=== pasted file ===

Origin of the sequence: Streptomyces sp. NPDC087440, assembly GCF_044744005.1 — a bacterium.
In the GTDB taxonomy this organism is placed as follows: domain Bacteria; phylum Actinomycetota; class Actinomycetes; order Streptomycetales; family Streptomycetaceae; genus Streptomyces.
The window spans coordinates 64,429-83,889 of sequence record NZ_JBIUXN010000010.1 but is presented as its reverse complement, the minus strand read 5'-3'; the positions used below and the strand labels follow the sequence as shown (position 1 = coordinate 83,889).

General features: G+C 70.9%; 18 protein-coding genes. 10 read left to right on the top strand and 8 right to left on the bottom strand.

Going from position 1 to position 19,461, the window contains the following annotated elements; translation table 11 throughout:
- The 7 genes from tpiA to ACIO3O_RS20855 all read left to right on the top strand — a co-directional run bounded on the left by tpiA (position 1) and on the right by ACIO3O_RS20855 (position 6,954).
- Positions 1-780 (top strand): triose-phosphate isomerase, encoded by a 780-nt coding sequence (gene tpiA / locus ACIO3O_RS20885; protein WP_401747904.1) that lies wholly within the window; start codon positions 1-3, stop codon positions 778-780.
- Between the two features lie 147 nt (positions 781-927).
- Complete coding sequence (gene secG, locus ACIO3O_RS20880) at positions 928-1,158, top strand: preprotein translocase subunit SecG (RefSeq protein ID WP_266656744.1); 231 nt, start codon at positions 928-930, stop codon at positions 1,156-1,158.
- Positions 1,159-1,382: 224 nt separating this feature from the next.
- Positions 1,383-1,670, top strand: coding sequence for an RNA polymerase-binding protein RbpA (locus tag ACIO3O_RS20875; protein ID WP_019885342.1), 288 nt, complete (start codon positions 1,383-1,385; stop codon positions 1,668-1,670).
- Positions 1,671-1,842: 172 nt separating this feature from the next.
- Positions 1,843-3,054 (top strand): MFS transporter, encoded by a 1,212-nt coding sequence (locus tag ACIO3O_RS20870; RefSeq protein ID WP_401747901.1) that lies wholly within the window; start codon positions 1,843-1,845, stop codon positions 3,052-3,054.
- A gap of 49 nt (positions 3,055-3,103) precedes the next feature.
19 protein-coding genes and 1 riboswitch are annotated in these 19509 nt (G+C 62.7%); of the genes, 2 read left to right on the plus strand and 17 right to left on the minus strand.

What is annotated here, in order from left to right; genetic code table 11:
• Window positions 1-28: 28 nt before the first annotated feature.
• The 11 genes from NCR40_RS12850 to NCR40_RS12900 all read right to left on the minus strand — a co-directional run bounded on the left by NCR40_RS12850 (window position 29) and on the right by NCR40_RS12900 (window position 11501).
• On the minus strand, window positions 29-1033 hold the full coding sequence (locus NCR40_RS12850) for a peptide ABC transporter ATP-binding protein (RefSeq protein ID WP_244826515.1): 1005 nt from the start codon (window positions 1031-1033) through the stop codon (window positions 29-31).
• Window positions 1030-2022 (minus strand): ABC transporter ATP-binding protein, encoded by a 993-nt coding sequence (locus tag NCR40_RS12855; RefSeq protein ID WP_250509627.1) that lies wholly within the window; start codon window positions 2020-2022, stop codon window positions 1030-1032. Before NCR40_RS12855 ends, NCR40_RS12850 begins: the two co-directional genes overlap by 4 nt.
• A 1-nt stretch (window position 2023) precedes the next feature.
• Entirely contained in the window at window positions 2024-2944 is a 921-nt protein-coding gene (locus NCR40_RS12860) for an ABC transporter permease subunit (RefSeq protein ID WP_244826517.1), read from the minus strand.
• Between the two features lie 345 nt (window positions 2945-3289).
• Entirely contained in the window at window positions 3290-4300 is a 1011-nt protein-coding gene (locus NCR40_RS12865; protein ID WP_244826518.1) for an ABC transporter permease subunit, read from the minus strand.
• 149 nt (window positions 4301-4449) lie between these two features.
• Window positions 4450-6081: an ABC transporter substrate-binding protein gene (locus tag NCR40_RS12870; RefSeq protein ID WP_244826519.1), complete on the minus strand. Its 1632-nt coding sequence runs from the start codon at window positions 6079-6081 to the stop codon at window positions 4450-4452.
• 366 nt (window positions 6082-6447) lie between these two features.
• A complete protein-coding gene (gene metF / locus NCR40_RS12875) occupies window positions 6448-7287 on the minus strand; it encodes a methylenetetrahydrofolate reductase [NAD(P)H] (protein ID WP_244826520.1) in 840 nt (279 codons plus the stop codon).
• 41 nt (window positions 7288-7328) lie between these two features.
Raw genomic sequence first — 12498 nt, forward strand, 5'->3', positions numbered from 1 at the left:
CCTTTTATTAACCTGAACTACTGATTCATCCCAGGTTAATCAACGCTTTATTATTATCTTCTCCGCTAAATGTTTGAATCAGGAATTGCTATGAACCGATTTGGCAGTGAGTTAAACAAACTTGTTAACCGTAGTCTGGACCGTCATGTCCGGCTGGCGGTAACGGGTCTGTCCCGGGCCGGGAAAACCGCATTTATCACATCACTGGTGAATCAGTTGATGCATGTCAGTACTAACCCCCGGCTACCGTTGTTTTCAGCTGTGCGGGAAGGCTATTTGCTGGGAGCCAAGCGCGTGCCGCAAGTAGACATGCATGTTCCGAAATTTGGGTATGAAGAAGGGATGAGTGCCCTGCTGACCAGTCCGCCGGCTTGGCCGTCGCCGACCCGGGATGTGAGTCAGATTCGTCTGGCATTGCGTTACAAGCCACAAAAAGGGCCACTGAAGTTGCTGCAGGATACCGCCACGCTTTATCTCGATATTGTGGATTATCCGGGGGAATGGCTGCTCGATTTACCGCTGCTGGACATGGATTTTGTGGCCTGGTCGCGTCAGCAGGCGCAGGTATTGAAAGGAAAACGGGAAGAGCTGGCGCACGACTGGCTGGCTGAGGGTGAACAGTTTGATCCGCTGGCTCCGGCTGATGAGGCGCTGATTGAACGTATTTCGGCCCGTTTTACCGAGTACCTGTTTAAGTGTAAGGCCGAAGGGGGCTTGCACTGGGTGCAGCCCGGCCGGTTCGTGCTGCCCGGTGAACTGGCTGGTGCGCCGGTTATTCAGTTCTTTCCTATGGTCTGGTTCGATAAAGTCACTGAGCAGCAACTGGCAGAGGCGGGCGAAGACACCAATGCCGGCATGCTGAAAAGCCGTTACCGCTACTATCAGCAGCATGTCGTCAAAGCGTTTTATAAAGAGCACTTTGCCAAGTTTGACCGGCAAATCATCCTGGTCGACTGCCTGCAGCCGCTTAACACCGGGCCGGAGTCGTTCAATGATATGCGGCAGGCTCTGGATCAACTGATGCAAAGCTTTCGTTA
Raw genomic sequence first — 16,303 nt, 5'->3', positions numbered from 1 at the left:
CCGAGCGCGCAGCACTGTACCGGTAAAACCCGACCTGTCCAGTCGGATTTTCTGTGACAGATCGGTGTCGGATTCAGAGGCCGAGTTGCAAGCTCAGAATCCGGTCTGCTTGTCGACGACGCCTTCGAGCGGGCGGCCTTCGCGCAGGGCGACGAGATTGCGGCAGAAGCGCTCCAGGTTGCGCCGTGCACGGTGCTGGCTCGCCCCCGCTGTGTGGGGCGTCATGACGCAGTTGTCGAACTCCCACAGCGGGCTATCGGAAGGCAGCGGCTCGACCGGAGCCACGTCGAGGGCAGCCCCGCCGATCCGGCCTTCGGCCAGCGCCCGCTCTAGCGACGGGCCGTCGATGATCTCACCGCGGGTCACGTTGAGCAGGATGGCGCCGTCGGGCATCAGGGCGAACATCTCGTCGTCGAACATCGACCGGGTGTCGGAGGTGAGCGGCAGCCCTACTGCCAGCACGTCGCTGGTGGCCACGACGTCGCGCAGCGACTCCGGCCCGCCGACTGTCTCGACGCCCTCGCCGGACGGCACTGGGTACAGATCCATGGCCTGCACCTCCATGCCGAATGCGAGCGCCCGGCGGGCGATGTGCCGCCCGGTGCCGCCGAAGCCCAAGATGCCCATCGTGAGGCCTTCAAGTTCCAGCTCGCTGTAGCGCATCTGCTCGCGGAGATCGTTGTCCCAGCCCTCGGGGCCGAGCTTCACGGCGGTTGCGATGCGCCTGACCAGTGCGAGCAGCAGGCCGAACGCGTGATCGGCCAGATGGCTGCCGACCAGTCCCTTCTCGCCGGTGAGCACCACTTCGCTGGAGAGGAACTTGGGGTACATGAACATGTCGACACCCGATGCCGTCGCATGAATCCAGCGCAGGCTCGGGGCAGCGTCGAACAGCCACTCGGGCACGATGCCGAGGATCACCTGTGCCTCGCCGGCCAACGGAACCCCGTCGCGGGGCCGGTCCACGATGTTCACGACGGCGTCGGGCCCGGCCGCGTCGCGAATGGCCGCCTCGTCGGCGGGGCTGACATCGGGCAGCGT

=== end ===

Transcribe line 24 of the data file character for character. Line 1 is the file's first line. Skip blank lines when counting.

• Entirely contained in the window at window positions 3290-4300 is a 1011-nt protein-coding gene (locus NCR40_RS12865; protein ID WP_244826518.1) for an ABC transporter permease subunit, read from the minus strand.